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BioMed Research International
Volume 2015, Article ID 503830, 18 pages
Review Article

The Impact of Pain Assessment on Critically Ill Patients’ Outcomes: A Systematic Review

1Education Sector, Nursing Services, Ministry of Health, 1 Prodromou & Chilonos Street 17, 1448 Nicosia, Cyprus
2Cyprus University of Technology Department of Nursing, 15 Vragadinou Street, 3041 Limassol, Cyprus

Received 13 March 2015; Accepted 4 June 2015

Academic Editor: Boris Jung

Copyright © 2015 Evanthia Georgiou et al. This is an open access article distributed under the Creative Commons Attribution License, which permits unrestricted use, distribution, and reproduction in any medium, provided the original work is properly cited.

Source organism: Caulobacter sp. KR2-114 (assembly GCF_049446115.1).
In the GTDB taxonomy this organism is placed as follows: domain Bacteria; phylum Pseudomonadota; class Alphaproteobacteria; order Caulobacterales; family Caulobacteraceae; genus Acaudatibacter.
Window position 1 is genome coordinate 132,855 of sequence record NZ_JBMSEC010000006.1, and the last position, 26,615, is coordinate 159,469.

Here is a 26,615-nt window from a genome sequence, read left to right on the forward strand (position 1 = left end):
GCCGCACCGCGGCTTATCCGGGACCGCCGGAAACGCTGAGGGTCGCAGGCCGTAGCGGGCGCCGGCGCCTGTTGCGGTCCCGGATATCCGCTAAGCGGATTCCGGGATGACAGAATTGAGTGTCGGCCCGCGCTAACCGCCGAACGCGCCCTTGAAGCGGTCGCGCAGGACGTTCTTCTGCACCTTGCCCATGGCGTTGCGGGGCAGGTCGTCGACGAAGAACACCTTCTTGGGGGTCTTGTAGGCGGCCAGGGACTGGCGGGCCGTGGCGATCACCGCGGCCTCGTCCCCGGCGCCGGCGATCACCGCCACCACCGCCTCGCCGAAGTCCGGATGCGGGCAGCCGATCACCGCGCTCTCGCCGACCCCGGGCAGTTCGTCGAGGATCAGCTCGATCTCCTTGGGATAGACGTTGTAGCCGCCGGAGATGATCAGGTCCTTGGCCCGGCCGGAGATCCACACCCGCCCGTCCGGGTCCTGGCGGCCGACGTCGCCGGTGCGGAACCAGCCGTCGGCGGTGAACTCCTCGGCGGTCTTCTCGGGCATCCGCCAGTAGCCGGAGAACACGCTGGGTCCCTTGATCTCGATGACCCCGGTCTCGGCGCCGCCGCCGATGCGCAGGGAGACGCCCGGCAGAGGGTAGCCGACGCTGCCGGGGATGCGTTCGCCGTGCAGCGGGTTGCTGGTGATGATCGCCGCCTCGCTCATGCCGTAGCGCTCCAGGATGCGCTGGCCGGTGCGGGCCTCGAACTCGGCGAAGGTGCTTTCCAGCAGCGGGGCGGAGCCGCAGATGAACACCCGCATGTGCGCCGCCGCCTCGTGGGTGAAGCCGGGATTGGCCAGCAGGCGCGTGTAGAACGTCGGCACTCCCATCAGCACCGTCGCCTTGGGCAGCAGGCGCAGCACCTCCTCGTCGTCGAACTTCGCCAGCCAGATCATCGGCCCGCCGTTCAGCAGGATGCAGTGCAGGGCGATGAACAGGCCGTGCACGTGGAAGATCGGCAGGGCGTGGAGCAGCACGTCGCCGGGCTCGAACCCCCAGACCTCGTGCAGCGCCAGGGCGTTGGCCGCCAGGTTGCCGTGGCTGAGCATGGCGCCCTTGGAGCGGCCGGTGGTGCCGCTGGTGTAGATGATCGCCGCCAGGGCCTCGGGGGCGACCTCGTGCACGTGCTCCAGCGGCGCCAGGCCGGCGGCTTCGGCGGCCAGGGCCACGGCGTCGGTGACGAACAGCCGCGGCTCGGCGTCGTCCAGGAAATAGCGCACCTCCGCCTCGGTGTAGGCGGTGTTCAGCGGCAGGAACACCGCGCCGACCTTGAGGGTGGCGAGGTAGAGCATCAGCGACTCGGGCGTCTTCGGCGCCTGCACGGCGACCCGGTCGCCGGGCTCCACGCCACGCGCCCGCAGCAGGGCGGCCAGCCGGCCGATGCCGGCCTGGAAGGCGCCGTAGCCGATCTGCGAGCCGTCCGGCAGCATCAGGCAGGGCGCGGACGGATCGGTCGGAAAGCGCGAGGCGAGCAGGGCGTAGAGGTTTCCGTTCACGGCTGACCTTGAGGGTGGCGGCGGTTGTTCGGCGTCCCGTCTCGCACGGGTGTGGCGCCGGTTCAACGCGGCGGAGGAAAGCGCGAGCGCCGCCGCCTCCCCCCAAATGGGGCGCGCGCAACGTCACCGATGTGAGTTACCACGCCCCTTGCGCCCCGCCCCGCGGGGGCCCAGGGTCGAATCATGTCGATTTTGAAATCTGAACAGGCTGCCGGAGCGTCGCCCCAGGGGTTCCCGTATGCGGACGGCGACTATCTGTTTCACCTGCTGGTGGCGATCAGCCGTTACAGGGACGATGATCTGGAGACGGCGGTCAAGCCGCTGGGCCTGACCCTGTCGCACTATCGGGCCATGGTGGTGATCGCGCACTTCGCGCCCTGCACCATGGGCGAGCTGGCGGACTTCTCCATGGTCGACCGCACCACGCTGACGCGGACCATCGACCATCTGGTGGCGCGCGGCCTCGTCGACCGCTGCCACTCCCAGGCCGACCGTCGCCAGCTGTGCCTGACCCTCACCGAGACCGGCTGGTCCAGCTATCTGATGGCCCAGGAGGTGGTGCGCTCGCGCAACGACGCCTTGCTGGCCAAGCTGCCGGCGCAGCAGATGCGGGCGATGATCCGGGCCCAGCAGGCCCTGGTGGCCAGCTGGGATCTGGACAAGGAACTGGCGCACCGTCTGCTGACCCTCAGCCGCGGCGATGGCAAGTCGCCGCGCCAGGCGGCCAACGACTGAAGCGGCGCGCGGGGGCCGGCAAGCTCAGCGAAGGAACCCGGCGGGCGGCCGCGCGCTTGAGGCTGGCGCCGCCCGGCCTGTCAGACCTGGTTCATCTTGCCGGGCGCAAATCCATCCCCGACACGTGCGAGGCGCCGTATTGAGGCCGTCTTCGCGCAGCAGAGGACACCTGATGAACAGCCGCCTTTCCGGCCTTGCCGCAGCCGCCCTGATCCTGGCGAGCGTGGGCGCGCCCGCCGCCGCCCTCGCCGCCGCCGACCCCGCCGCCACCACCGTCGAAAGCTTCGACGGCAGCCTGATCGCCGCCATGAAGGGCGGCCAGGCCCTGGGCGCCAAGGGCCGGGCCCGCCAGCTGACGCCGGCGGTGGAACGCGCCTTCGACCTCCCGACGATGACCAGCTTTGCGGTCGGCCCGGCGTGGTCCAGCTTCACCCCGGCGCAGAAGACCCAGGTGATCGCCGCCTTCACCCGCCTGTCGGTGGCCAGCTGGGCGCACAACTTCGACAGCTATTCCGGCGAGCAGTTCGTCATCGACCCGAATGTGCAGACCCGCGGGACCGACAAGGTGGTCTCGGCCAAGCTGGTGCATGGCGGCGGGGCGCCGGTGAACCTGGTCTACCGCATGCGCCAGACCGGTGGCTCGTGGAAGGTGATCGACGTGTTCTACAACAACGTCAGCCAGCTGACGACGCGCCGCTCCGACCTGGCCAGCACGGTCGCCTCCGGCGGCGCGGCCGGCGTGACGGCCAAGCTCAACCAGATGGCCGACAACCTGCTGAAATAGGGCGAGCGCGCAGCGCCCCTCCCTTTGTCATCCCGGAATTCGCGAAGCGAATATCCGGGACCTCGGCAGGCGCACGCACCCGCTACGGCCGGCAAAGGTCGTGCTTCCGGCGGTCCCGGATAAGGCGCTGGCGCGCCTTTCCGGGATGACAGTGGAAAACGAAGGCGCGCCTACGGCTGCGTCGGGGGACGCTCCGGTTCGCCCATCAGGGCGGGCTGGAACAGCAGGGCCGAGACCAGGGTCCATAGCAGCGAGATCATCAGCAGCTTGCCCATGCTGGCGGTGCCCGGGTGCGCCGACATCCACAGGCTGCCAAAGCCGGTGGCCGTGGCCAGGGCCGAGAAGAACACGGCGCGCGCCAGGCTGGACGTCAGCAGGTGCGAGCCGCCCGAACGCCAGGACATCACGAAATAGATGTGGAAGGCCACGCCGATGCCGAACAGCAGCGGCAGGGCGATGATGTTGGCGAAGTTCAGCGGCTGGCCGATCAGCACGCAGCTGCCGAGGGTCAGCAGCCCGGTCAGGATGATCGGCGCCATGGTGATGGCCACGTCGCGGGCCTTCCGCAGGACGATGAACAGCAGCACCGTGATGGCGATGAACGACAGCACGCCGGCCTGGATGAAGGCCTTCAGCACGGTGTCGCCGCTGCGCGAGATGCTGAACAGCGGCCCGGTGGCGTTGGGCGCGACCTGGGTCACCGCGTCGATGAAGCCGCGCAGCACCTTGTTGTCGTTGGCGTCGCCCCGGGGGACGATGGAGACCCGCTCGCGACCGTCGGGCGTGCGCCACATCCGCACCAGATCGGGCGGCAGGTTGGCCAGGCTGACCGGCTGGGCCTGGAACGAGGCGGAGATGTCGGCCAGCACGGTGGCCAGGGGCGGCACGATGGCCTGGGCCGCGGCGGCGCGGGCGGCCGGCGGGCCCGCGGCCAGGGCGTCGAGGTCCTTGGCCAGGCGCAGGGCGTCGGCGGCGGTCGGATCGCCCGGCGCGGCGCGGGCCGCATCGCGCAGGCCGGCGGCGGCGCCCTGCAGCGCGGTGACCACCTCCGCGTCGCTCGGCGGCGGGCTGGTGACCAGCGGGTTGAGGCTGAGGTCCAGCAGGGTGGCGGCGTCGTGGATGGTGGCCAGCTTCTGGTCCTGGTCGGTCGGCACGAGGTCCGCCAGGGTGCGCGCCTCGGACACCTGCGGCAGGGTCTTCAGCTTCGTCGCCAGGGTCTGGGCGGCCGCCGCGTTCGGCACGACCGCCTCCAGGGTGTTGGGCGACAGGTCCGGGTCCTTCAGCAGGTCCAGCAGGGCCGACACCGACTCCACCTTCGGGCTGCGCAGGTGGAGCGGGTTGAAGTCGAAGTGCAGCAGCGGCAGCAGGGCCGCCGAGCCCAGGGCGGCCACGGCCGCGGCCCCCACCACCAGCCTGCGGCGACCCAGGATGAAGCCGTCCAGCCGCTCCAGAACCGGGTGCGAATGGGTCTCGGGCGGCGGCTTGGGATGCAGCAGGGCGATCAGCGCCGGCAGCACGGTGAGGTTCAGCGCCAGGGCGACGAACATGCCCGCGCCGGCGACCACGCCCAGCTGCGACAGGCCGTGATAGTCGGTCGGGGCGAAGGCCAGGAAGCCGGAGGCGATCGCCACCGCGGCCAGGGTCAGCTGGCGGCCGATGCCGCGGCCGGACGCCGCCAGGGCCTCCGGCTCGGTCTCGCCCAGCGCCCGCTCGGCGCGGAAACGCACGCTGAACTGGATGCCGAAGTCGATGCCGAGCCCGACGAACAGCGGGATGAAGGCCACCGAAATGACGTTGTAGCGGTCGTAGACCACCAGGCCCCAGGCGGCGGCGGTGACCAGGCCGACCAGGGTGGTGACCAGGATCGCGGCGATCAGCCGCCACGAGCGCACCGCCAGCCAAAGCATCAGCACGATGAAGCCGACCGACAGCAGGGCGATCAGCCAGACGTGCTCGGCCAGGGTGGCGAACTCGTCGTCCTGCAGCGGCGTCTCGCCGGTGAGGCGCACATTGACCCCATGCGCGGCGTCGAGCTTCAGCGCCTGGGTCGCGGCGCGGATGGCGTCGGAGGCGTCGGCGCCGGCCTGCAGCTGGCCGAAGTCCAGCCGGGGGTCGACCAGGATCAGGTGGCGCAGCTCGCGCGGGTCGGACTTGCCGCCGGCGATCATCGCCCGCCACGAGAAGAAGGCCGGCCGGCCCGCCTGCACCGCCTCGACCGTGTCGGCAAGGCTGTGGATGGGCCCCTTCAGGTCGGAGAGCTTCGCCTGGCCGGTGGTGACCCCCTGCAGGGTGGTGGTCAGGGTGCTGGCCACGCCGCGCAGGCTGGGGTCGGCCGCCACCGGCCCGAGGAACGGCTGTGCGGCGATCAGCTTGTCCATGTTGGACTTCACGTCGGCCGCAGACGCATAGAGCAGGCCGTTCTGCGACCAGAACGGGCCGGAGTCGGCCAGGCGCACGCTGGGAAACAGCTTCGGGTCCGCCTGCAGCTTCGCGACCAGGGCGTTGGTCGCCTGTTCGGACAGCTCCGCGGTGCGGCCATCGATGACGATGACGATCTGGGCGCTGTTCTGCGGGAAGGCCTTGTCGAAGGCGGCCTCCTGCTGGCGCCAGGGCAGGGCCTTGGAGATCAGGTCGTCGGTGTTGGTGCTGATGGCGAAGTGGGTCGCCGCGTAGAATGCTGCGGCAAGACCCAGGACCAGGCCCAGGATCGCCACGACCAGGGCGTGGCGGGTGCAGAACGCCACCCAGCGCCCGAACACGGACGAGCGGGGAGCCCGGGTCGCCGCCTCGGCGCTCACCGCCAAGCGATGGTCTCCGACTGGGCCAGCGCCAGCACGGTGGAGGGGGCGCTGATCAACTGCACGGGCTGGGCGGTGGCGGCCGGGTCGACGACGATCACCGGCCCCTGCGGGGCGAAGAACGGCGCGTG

In critically ill patients, pain is a major problem. Efficient pain management depends on a systematic, comprehensive assessment of pain. We aimed to review and synthesize current evidence on the impact of a systematic approach to pain assessment on critically ill patients’ outcomes. A systematic review of published studies (CINAHL, PUBMED, SCOPUS, EMBASE, and COCHRANE databases) with predetermined eligibility criteria was undertaken. Methodological quality was assessed by the EPHPP quality assessment tool. A total of 10 eligible studies were identified. Due to big heterogeneity, quantitative synthesis was not feasible. Most studies indicated the frequency, duration of pain assessment, and types of pain assessment tools. Methodological quality assessment yielded “strong” ratings for 5/10 and “weak” ratings for 3/10 studies. Implementation of systematic approaches to pain assessment appears to associate with more frequent documented reports of pain and more efficient decisions for pain management. There was evidence of favorable effects on pain intensity, duration of mechanical ventilation, length of ICU stay, mortality, adverse events, and complications. This systematic review demonstrates a link between systematic pain assessment and outcome in critical illness. However, the current level of evidence is insufficient to draw firm conclusions. More high quality randomized clinical studies are needed.